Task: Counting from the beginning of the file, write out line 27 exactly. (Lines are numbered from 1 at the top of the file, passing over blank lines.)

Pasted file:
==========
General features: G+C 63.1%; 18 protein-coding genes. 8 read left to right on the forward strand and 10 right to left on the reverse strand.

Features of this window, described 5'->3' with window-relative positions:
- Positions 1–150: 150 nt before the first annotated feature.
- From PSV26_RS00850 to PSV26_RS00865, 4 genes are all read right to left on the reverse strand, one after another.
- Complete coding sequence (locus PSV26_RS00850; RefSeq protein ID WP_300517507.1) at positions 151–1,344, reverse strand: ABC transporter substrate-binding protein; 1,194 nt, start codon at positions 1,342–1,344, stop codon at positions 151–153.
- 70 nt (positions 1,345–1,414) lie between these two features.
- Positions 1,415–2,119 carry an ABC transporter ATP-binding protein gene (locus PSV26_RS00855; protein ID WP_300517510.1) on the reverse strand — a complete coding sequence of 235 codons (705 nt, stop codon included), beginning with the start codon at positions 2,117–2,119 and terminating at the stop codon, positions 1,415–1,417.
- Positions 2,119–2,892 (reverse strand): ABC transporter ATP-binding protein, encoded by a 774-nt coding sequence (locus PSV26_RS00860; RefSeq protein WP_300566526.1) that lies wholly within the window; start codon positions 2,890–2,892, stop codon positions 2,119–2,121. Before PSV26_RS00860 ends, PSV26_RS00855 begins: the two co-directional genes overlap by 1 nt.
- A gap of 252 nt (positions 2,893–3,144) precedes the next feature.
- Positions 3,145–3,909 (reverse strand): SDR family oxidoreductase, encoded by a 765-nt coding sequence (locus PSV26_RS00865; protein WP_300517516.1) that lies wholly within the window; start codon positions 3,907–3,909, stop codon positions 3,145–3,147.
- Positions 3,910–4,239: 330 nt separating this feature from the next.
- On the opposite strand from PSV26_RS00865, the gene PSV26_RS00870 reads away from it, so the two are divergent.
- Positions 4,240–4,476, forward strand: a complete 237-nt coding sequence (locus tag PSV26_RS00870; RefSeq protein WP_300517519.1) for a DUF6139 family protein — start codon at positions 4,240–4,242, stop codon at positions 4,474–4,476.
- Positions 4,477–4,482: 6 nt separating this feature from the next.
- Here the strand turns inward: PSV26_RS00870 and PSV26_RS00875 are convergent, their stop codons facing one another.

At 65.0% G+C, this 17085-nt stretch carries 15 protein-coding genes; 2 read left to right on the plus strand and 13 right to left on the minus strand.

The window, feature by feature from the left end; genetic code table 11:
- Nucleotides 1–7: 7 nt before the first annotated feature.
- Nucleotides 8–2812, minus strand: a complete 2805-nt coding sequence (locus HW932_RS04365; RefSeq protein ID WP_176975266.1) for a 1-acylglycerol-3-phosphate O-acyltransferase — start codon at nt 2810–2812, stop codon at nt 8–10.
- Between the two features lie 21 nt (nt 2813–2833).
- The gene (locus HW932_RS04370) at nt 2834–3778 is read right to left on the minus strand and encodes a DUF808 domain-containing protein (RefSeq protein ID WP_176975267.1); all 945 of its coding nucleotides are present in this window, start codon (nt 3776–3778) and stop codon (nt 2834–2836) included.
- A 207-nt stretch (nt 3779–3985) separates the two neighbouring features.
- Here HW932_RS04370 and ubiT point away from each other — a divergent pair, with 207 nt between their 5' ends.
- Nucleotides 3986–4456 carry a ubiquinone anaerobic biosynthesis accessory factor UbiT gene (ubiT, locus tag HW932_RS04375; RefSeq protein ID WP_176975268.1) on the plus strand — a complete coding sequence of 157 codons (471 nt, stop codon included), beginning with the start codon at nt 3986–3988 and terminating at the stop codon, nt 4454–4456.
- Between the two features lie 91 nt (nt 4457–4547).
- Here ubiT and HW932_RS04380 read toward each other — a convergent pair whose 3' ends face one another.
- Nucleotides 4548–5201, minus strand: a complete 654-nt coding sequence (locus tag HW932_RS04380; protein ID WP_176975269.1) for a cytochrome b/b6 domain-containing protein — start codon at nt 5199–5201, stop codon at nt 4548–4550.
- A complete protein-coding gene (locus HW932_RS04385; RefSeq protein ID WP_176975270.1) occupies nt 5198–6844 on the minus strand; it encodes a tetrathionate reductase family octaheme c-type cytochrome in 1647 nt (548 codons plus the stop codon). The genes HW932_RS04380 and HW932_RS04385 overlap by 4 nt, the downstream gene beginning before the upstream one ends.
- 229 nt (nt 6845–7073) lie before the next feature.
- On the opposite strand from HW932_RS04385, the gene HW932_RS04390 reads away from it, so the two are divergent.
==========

- Nucleotides 4548–5201, minus strand: a complete 654-nt coding sequence (locus tag HW932_RS04380; protein ID WP_176975269.1) for a cytochrome b/b6 domain-containing protein — start codon at nt 5199–5201, stop codon at nt 4548–4550.